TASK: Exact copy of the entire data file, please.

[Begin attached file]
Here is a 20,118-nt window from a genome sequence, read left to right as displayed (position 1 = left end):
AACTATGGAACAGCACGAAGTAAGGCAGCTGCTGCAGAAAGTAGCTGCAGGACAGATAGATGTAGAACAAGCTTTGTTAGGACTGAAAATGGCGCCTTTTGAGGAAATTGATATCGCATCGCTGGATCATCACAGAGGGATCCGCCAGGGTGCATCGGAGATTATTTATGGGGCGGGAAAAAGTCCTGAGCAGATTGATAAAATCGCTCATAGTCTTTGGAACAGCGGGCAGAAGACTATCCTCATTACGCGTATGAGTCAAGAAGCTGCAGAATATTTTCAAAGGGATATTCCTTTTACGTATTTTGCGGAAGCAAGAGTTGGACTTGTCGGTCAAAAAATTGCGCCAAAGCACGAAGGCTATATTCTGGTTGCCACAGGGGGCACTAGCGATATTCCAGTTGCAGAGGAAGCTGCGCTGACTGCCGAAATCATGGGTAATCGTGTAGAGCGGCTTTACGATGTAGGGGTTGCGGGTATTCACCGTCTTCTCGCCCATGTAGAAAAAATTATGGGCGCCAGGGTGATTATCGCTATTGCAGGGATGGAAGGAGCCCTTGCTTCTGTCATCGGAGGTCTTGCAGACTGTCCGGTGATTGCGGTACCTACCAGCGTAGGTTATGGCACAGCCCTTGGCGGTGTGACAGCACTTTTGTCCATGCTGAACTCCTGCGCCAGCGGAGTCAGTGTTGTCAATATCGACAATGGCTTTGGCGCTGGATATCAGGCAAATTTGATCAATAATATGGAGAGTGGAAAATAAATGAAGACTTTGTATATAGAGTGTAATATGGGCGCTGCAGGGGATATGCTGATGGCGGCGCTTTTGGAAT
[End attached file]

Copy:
Here is a 20,118-nt window from a genome sequence, read left to right as displayed (position 1 = left end):
AACTATGGAACAGCACGAAGTAAGGCAGCTGCTGCAGAAAGTAGCTGCAGGACAGATAGATGTAGAACAAGCTTTGTTAGGACTGAAAATGGCGCCTTTTGAGGAAATTGATATCGCATCGCTGGATCATCACAGAGGGATCCGCCAGGGTGCATCGGAGATTATTTATGGGGCGGGAAAAAGTCCTGAGCAGATTGATAAAATCGCTCATAGTCTTTGGAACAGCGGGCAGAAGACTATCCTCATTACGCGTATGAGTCAAGAAGCTGCAGAATATTTTCAAAGGGATATTCCTTTTACGTATTTTGCGGAAGCAAGAGTTGGACTTGTCGGTCAAAAAATTGCGCCAAAGCACGAAGGCTATATTCTGGTTGCCACAGGGGGCACTAGCGATATTCCAGTTGCAGAGGAAGCTGCGCTGACTGCCGAAATCATGGGTAATCGTGTAGAGCGGCTTTACGATGTAGGGGTTGCGGGTATTCACCGTCTTCTCGCCCATGTAGAAAAAATTATGGGCGCCAGGGTGATTATCGCTATTGCAGGGATGGAAGGAGCCCTTGCTTCTGTCATCGGAGGTCTTGCAGACTGTCCGGTGATTGCGGTACCTACCAGCGTAGGTTATGGCACAGCCCTTGGCGGTGTGACAGCACTTTTGTCCATGCTGAACTCCTGCGCCAGCGGAGTCAGTGTTGTCAATATCGACAATGGCTTTGGCGCTGGATATCAGGCAAATTTGATCAATAATATGGAGAGTGGAAAATAAATGAAGACTTTGTATATAGAGTGTAATATGGGCGCTGCAGGGGATATGCTGATGGCGGCGCTTTTGGAAT